Wilt says Virginia’s new energy bill should decrease rates for Dominion customers

Published: Mar. 2, 2023 at 6:32 PM EST
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HARRISONBURG, Va. (WHSV) - Prior to the end of the Virginia General Assembly Session last weekend, the House and Senate passed a major bi-partisan energy bill that should lead to lower electric bills for Dominion Energy customers. The bill changes how state regulators set and oversee Dominion’s rates and profit margin.

WHSV spoke with Harrisonburg and Rockingham Delegate Tony Wilt (R) this week about the bill.

“Everyone knew that this was time, we need to make a real substantive change in how Dominion does business,” said Wilt. “Folks just got tired of business as usual with over earnings on the bills and so forth so that’s what brought about this year.”

Lawmakers passed the bill just before leaving Richmond. It sets Dominion’s profit margin at 9.7% for the next two years.

“Ratepayers should be able to see some form of a rate reduction based on that rate of return,” said Wilt. “That rate of return, from the things that I saw and the things that I read, I think it probably landed a little bit high but in the legislature, there is often times compromise.”

The Republican-held House of Delegates and Democrat-held Senate initially passed very different versions of the bill. Still, legislators were able to hammer out a compromise that passed nearly unanimously.

“The saying is if you end up with a product that everyone is not happy with you probably got a pretty good bill. Some would say it should’ve been higher, some would say so lower, so that is a figure that was agreed upon,” said Wilt.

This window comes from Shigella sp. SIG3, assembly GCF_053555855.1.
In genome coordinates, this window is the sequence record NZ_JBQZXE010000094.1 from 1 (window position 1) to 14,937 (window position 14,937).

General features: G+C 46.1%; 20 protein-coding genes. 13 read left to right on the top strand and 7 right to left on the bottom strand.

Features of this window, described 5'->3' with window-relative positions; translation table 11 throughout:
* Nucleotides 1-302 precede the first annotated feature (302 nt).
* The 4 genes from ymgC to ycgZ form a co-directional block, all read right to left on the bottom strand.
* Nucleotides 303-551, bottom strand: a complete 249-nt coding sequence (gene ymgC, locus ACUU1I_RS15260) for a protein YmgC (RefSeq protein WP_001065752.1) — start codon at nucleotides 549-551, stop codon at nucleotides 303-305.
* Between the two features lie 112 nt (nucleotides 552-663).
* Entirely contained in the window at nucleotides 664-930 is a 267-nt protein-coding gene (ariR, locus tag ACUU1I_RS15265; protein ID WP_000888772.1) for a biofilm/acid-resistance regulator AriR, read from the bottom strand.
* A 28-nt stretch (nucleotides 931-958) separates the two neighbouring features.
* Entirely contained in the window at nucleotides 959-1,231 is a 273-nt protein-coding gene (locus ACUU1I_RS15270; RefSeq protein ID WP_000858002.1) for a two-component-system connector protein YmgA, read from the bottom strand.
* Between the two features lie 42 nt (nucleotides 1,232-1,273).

The bill gives the State Corporation Commission (SCC) the authority to set Dominion’s profit margins going forward at the end of the two-year window. It also returns some of the SCC’s oversight on Dominion.

“Sadly that was a thing that had been whittled away at over the years in some legislation that was passed. It kind of handcuffed the commission on how they could make determinations and then there was some legislation that just took the ability completely away from them,” said Wilt.

Wilt said the restoration of the SCC’s oversight was the highlight of the energy bill for him.

“That’s their job, to look at a lot of entities and insurance, they look at a lot of different things. But energy, and in the energy sector, they have a lot of experts in the field,” he said. “A really exciting part of this whole process is to see the State Corporation Commission that they deserve and that they’re actually mandated to do.”

The bill includes a provision that gives the SCC the ability to review older-generation energy facilities and make determinations as to when they should be retired. This was the focus of a bill that Wilt previously carried that did not pass the Senate.

“The SCC says that ‘even though it’s written in there in the plan we don’t feel like we have unfettered authority to be able to sit back by ourselves and look at this’. They can if the utility asks them to but they said ‘we need something that makes it more substantive,” said Wilt.

The bill also includes $350 million in rate adjustment clauses that will go into Dominion’s base rates. The money will allow Dominion to spread out upcoming fuel costs over the next decade and should lead to a $6 or $7 decrease in the average monthly residential bills of Dominion customers.

Wilt said this was needed at a time when fuel costs around the globe are so high.

“We’re not doing a good job of controlling that. We really missed the boat at the federal level in helping keep constraints on what our energy costs could be,” he said.

The energy bill will also decrease the number of excess earnings that Dominion is allowed to keep from 30% to 15%.